Thursday, January 12, 2017

Arca 1 follow up

My post on the Arca 1 has received more comments than any other post I have made on Shipfax. There are too many to publish and too many to comment on directly. And since this is my personal blog and not a forum, I have never used it as vehicle to exchange opinions one on one.

There are many things that need to be added however, and some corrections. In no particular order:

It was the RCAF's CH-149 Cormorant helicopter from 413 Squadron based in Greenwood, NS that lifted the six crew members from the Arca 1. The CCG and RCAF provide Search and Rescue jointly, but the excellent bit of close-in flying, landing two SAR techs and lifting everyone off safely was done by the Royal Canadian Air Force.

It is the Transportation Safety Board of Canada (TSB) that will be investigating the grounding, not the NTSB. The latter initials belong to the United States' organization that provides a corresponding service.
You will note that we have not heard if Panama will be participating in this investigation.

There were several observations that it was easy for me to point the finger. That is true, and I did. However it was more of a shot gun blast since I covered everyone who could possibly have been involved in sending this vessel to sea. Any one of a number of agencies, companies or individuals could have changed the course of events. And since it will be at least two years before we hear anything from the TSB, my guess (at this point) is as good as anyone's as to what might have been done differently.

I acknowledge that all eventualities cannot be covered. The ship was only an hour or so from the Sydney pilot, and could well have been overcome by fast moving weather.  Had all gone well there would have been no incident. Had the Canso Canal been open and the had the ship left Sorel early enough to go that way, things might have turned out very differently. A sister vessel, the Sillery, (pictured in a previous post) made the similar voyage without incident in October 1992 - and it had not been double hulled.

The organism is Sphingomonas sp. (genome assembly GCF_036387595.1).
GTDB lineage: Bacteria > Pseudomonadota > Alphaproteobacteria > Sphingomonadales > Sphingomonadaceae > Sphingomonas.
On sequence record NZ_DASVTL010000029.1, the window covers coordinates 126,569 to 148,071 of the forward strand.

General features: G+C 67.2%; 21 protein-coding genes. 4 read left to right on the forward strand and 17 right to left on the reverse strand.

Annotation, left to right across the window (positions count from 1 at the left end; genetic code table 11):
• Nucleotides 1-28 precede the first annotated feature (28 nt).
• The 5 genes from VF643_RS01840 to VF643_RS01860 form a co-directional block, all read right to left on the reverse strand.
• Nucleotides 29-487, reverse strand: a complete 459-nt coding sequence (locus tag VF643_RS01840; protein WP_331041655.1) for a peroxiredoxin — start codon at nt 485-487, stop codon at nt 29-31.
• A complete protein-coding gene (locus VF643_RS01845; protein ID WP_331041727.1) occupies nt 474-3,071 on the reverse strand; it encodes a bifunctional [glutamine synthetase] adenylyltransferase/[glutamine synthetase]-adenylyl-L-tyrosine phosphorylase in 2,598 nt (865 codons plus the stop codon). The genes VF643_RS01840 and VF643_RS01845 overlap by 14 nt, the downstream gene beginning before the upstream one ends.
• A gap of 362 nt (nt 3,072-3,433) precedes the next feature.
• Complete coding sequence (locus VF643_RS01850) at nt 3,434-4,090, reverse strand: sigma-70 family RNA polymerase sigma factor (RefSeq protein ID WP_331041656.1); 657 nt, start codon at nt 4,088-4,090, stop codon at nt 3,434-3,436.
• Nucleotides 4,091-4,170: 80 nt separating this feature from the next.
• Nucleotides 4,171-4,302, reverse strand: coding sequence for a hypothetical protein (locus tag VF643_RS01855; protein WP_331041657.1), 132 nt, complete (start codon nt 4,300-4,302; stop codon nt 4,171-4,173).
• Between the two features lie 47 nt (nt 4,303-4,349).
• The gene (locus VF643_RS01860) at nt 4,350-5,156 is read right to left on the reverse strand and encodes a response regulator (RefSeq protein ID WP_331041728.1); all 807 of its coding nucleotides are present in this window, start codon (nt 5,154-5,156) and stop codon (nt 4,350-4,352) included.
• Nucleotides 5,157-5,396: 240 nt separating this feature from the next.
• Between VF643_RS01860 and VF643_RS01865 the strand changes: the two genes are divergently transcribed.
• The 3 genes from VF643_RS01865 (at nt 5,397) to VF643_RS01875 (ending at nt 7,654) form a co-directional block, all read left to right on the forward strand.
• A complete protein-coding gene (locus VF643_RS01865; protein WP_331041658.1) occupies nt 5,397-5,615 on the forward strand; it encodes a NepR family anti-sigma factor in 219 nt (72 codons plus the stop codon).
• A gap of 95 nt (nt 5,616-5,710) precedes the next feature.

These are all what ifs and maybes, and can result in endless speculation.   The fact is that it happened, and satisfactory explanations my well be forthcoming.

The Coast Guard's response to the incident has been without fault as far as I am aware. I think they are under-resourced and their mandate is too restricted. These are political matters and are in no way a criticism of the Coast Guard employees themselves.

The same may very well be true of Transport Canada's Marine Safety people. Not their fault if their mandate is restricted to international treaties when it comes to foreign ships.

My point was that political decisions need to be made about control of shipping in our waters. Recent concerns on the west coast about tanker safety, while perhaps panic driven and not entirely rational, resulted in a political decision to develop the Ocean Protection Plan, announced in November. I see that reaction as a response to public pressure and opinion. Unless similar attention is drawn to east coast matters, we, as usual, will be ignored by Ottawa.

Shipping and marine traffic will go on, it is the lifeblood of commerce, and accidents will happen. However they should be prevented where possible, rather than subjecting the taxpayers to costly and dangerous SAR missions, and sometimes (although not likely in the case in Arca 1) even more costly cleanups.

I hope I can report a safe refloating of Arca 1 in a few days time. Weather permitting and enough pumps, and a way to melt the ice in the ballast water, the tugs Tim McKeil and Kaliutik will have delivered the ship to Sydney. The sandy shore that it landed on was about the best place that it could have happened, and so far the hull has not been breached.


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